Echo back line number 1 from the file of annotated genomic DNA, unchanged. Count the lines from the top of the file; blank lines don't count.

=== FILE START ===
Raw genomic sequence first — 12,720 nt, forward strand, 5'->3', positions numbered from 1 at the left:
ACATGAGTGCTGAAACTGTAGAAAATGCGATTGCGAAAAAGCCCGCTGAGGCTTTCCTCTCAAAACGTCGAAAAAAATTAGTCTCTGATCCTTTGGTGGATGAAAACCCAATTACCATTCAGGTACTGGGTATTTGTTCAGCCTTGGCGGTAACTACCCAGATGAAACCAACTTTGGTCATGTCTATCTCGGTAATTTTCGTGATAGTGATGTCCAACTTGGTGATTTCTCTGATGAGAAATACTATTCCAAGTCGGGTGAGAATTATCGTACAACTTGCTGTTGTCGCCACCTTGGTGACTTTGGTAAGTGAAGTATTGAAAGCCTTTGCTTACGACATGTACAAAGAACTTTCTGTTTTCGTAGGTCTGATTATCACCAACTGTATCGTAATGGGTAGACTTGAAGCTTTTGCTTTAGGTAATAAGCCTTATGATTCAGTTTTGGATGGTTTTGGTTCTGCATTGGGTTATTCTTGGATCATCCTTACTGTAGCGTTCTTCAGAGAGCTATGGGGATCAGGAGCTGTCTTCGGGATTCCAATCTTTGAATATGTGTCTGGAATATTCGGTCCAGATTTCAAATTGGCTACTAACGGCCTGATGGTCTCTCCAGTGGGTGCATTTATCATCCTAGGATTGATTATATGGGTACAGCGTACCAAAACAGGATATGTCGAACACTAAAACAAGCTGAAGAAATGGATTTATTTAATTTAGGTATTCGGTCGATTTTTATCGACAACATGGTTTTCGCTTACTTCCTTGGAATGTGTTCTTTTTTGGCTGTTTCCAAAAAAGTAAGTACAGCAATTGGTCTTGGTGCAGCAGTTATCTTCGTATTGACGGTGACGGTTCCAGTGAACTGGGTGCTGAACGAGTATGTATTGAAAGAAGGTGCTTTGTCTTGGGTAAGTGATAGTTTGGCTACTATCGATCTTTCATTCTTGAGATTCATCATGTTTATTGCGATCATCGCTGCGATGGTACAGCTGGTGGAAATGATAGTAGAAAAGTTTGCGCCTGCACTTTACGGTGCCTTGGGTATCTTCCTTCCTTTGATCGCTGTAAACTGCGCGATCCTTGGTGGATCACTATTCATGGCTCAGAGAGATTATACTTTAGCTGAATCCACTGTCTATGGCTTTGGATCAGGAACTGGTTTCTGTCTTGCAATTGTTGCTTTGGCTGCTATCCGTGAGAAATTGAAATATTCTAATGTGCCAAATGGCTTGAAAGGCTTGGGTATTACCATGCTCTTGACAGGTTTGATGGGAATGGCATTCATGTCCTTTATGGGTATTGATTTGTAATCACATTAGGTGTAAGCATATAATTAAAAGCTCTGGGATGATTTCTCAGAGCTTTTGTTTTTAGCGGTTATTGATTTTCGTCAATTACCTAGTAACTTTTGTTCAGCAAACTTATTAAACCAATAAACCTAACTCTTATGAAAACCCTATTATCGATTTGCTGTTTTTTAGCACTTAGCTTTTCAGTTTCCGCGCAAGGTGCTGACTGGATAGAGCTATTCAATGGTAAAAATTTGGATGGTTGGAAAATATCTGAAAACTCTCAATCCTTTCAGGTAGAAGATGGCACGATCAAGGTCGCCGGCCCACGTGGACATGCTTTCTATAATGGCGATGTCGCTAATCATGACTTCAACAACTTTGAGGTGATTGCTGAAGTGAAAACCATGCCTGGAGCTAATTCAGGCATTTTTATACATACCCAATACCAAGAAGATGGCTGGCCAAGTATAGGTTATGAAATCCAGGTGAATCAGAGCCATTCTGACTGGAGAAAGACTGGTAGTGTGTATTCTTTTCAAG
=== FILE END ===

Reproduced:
Raw genomic sequence first — 12,720 nt, forward strand, 5'->3', positions numbered from 1 at the left: